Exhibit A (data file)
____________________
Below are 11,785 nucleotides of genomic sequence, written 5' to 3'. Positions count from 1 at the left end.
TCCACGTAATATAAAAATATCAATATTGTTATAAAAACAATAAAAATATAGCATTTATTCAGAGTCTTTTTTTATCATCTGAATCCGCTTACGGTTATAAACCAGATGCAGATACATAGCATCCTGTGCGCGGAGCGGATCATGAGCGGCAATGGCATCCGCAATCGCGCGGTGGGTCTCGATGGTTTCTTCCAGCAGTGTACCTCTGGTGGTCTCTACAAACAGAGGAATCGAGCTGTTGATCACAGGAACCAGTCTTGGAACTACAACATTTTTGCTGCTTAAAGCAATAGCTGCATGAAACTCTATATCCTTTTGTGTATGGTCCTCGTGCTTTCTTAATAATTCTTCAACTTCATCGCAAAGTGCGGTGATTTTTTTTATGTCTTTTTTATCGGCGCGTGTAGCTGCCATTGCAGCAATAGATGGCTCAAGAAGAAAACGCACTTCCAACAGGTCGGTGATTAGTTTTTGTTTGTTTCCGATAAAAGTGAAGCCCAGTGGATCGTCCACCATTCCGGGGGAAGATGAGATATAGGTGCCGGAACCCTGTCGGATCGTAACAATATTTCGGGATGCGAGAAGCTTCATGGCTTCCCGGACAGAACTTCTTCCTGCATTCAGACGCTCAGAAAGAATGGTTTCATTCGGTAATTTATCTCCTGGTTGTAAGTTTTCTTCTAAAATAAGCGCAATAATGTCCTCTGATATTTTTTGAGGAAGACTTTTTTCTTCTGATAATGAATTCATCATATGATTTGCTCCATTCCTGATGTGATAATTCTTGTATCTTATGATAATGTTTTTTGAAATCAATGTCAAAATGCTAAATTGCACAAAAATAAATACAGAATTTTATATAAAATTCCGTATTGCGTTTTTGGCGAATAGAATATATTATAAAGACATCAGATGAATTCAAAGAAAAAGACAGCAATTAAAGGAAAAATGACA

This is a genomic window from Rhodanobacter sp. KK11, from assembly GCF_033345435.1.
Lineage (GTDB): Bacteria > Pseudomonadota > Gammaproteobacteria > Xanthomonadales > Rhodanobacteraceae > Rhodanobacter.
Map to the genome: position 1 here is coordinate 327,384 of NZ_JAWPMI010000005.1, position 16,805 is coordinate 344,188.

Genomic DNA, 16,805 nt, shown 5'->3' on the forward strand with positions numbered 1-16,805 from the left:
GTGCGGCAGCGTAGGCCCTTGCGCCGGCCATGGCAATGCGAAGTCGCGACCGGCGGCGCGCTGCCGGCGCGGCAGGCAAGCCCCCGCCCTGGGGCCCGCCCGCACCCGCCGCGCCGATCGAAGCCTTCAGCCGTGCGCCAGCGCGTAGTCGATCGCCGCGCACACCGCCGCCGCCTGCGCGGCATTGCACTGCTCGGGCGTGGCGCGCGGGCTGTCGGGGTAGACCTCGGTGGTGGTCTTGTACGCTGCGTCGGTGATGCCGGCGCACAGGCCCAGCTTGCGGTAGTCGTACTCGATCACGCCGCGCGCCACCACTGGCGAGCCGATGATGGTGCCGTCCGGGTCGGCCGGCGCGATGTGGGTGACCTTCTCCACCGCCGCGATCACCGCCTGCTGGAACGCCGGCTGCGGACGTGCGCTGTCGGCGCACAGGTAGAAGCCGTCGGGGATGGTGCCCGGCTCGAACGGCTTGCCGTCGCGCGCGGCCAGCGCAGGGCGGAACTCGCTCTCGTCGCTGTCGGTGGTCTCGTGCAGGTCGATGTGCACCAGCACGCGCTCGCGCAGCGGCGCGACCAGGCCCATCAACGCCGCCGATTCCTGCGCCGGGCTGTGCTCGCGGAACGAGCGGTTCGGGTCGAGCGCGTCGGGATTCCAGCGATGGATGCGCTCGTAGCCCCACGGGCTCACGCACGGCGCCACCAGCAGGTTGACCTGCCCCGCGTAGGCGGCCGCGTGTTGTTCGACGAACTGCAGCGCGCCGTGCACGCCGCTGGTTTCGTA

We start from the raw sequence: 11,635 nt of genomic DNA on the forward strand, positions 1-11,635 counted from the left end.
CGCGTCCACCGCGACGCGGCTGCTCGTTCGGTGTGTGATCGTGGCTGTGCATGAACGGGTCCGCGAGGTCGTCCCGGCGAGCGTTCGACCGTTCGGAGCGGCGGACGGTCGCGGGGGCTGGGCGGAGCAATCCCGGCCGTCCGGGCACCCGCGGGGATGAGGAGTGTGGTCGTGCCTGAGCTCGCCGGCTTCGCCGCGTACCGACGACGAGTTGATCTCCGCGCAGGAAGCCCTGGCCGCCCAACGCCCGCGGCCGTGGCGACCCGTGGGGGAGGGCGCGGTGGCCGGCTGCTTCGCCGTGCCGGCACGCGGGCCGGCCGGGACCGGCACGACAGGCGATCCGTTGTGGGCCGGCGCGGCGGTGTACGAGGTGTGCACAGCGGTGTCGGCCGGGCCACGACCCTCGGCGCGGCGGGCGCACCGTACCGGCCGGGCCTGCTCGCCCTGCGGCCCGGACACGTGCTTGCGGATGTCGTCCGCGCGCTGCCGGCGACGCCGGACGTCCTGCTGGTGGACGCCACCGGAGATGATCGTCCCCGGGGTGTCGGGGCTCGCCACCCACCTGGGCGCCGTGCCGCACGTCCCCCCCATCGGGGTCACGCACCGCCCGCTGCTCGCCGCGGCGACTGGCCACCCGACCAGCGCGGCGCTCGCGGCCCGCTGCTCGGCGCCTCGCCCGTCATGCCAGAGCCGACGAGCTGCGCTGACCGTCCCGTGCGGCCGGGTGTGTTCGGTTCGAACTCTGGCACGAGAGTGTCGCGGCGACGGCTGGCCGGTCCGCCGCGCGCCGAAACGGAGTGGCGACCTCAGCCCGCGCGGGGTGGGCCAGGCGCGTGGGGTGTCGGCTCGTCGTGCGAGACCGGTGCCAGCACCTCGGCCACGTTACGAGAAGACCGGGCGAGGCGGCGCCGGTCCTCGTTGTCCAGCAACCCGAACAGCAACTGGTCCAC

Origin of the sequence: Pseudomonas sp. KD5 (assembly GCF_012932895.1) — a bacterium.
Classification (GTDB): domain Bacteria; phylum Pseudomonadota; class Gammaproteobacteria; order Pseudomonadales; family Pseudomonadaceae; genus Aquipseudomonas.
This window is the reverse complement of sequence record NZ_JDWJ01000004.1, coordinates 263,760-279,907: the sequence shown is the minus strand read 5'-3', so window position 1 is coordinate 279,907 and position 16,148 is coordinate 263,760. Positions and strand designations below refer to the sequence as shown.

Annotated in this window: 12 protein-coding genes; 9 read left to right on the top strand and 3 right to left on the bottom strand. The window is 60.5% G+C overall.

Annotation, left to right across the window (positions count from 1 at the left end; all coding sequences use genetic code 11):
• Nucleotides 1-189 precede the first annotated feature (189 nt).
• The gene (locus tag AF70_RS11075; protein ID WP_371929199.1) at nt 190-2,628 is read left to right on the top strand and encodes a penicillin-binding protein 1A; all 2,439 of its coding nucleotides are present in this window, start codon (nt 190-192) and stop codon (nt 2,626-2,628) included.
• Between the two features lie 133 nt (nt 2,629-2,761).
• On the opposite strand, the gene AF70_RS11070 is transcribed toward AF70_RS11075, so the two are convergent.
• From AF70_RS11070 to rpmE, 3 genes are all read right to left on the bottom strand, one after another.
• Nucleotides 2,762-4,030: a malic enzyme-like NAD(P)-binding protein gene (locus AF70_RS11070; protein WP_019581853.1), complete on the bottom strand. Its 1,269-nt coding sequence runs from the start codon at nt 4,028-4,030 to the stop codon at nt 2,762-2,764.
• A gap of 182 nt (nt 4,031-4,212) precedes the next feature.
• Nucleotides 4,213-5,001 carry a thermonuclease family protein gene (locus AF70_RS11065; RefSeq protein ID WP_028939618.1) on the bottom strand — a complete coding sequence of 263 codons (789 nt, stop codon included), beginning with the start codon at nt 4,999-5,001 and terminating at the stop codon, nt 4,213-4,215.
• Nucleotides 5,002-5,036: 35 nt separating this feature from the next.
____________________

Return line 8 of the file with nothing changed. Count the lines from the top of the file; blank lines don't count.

We start from the raw sequence: 11,635 nt of genomic DNA on the forward strand, positions 1-11,635 counted from the left end.